A Wealth of Opportunity

When Angela Petrone, an international student from Napoli, Italy, first researched universities and degree programs online, it was easy to see how she clicked with Illinois Institute of Technology. In addition to seeking a school with a diverse student population and liking the city of Chicago, Petrone knew that the digital humanities program on offer was a fantastic match for her dual interests in humanities and computer science.

“The major in digital humanities is very much about exploring how to craft digital solutions with the user experience in mind—communication, research, and immersive design are main components of what makes a product user-friendly and successful in the digital world today,” Petrone says. “I enjoy the creative side of my degree provided by the game design specialization, along with the abundance of technical requirements in various realms of computer science.”

Petrone has taken advantage of a number of unique learning opportunities as a student. She has participated in a study away course in Florida that was focused on theme park design and involved visits to the Disney parks and Universal Studios; she works as a supplemental instructor for CS 201: Intro to Object-Oriented Programming; and she also gained firsthand research experience working with Professor of Digital Humanities and Media Studies Carly Kocurek.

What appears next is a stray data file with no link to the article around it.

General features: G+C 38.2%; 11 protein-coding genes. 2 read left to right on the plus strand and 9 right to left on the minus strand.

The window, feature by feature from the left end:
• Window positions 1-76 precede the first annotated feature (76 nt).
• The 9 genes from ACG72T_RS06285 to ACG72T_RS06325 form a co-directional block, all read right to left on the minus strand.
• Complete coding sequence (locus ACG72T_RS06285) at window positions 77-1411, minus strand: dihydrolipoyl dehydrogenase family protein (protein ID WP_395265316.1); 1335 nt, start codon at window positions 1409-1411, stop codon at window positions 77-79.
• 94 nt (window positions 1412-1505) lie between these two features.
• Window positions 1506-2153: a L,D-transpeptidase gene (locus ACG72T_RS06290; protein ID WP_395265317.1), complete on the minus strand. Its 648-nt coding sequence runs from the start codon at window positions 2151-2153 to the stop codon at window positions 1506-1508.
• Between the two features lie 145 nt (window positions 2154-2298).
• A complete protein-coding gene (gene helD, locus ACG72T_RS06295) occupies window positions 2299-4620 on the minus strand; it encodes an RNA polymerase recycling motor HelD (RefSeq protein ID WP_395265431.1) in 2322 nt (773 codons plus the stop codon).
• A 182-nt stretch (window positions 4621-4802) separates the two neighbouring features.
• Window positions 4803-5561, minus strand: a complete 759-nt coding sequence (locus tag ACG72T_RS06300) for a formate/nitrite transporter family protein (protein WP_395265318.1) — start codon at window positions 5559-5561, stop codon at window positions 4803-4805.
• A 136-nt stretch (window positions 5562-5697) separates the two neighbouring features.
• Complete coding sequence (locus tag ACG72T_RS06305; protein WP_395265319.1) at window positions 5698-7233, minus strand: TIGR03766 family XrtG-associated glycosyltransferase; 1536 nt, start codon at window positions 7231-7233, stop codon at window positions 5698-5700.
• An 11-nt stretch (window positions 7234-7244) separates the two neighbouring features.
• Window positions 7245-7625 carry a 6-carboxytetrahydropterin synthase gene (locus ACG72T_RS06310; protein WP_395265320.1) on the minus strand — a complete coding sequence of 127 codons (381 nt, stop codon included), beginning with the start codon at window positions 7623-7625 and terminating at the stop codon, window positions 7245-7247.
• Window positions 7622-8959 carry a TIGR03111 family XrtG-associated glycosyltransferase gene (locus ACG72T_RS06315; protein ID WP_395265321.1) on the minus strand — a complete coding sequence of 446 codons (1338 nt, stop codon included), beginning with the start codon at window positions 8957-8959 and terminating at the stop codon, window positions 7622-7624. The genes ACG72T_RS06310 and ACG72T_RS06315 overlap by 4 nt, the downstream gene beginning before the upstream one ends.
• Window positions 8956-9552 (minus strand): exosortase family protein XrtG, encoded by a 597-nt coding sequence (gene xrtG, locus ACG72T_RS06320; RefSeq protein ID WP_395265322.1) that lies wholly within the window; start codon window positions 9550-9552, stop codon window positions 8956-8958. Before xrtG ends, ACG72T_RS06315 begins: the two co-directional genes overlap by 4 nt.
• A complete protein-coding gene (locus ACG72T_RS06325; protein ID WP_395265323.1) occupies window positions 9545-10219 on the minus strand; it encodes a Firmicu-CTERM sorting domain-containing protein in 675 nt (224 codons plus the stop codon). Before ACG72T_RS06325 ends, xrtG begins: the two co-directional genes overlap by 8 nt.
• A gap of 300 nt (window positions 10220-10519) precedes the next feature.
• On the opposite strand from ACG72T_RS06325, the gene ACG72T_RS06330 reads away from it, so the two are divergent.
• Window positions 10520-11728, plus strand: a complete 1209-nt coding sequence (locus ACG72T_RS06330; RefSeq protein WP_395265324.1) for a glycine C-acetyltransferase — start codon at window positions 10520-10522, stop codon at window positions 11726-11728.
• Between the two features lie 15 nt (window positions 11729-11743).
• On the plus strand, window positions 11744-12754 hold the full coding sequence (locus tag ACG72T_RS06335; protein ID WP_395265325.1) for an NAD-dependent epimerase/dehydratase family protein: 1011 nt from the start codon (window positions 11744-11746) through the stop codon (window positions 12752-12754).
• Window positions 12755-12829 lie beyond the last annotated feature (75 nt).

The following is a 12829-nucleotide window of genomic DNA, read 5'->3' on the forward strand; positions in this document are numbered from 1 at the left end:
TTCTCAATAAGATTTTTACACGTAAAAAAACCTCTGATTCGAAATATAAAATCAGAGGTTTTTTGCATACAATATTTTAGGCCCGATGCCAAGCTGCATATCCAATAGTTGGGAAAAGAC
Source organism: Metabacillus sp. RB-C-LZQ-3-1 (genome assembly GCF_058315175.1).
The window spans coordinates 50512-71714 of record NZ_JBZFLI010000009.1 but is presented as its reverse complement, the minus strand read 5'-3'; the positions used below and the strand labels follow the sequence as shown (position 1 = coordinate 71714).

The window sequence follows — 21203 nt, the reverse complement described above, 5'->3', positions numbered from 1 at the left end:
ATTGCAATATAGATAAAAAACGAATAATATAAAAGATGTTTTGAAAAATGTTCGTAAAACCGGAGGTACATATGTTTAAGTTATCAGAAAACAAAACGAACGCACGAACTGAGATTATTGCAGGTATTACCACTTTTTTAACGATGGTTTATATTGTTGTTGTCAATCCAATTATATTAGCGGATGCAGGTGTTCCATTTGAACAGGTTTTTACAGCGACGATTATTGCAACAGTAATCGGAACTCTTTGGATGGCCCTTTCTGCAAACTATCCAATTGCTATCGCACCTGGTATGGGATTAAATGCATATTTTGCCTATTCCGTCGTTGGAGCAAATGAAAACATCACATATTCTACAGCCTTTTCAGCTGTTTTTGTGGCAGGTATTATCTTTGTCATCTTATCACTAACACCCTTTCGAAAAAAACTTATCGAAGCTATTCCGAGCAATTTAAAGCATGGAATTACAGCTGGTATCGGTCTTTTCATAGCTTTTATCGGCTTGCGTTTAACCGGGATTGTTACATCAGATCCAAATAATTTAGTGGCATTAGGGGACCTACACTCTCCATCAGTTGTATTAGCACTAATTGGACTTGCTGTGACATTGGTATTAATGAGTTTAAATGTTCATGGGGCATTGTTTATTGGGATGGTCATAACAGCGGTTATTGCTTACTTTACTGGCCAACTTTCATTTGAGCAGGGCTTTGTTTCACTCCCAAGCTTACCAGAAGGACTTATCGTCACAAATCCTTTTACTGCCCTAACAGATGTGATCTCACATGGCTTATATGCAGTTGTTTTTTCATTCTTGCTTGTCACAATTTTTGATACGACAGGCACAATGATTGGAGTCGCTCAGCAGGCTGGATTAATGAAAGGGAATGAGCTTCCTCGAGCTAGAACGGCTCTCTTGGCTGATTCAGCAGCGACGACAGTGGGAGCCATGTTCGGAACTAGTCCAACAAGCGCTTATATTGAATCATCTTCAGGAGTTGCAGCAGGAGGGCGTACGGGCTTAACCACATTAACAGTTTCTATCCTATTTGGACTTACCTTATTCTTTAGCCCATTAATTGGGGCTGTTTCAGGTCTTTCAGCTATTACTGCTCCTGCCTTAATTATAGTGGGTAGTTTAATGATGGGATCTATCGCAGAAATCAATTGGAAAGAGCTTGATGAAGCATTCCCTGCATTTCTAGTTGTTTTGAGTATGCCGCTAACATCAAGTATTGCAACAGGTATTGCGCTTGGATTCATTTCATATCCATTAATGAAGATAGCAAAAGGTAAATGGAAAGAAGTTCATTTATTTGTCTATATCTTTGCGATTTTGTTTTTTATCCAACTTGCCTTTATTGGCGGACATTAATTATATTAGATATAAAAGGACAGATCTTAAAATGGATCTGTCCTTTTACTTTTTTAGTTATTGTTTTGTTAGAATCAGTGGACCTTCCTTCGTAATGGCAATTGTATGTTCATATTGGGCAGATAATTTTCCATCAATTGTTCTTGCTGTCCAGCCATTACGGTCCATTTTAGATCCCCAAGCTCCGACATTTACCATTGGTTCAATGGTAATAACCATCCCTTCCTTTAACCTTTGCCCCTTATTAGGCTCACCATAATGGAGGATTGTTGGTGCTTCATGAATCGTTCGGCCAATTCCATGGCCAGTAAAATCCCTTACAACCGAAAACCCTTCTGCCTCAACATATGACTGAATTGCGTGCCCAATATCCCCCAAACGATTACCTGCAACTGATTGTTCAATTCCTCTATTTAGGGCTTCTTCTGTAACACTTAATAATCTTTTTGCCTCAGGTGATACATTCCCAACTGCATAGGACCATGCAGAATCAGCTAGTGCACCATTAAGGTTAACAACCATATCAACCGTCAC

“In spring 2022 I was able to participate in a research project led by Professor Kocurek exploring the Games for Girls movement,” Petrone says. “I was extremely excited about working on this project that intersects with my identity, my academic interest in research, and game design history. I watched and sat in interviews with industry professionals, having the chance to connect with many of them. I was extremely impressed and inspired by their stories.”

Most recently, Petrone’s work has resulted in winning first place in the undergraduate division of Lewis College of Science and Letters’ 2023 Research Day. Her paper, titled “Re-evaluating perceived toxicity for players of violent MMORPGs” addresses how changes to user experience could better satisfy achievement-oriented players while reducing toxic player behavior. The poster started as a project in GEM affiliate faculty member Arlen Moller's class.

Looking to the future, Petrone intends to pursue a master’s degree in design thinking and a career in user experience.

“What I would like to do for society is be part of what ensures a balance between technological development and human autonomy, dignity, and equality,” she says.

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